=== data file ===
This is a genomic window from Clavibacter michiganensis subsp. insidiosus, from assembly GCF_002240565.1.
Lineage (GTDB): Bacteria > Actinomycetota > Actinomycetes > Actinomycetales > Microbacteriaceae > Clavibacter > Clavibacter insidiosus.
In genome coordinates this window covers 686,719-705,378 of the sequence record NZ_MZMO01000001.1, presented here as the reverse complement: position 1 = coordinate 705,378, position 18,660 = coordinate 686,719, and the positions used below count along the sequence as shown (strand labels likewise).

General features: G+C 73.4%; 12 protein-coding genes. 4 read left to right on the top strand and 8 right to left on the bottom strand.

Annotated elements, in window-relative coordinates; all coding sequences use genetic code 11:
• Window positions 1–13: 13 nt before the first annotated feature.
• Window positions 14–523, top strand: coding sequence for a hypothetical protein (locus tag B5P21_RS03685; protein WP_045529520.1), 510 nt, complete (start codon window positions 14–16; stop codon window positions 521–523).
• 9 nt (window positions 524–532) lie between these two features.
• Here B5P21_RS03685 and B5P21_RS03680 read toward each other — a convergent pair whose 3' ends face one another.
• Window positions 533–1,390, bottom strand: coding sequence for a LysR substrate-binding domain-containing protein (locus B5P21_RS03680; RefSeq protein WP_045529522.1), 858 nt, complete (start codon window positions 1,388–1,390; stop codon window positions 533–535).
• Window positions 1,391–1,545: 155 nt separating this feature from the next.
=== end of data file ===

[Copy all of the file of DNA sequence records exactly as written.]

This is a genomic window from Clavibacter michiganensis subsp. insidiosus, from assembly GCF_002240565.1.
Lineage (GTDB): Bacteria > Actinomycetota > Actinomycetes > Actinomycetales > Microbacteriaceae > Clavibacter > Clavibacter insidiosus.
In genome coordinates this window covers 686,719-705,378 of the sequence record NZ_MZMO01000001.1, presented here as the reverse complement: position 1 = coordinate 705,378, position 18,660 = coordinate 686,719, and the positions used below count along the sequence as shown (strand labels likewise).

General features: G+C 73.4%; 12 protein-coding genes. 4 read left to right on the top strand and 8 right to left on the bottom strand.

Annotated elements, in window-relative coordinates; all coding sequences use genetic code 11:
• Window positions 1–13: 13 nt before the first annotated feature.
• Window positions 14–523, top strand: coding sequence for a hypothetical protein (locus tag B5P21_RS03685; protein WP_045529520.1), 510 nt, complete (start codon window positions 14–16; stop codon window positions 521–523).
• 9 nt (window positions 524–532) lie between these two features.
• Here B5P21_RS03685 and B5P21_RS03680 read toward each other — a convergent pair whose 3' ends face one another.
• Window positions 533–1,390, bottom strand: coding sequence for a LysR substrate-binding domain-containing protein (locus B5P21_RS03680; RefSeq protein WP_045529522.1), 858 nt, complete (start codon window positions 1,388–1,390; stop codon window positions 533–535).
• Window positions 1,391–1,545: 155 nt separating this feature from the next.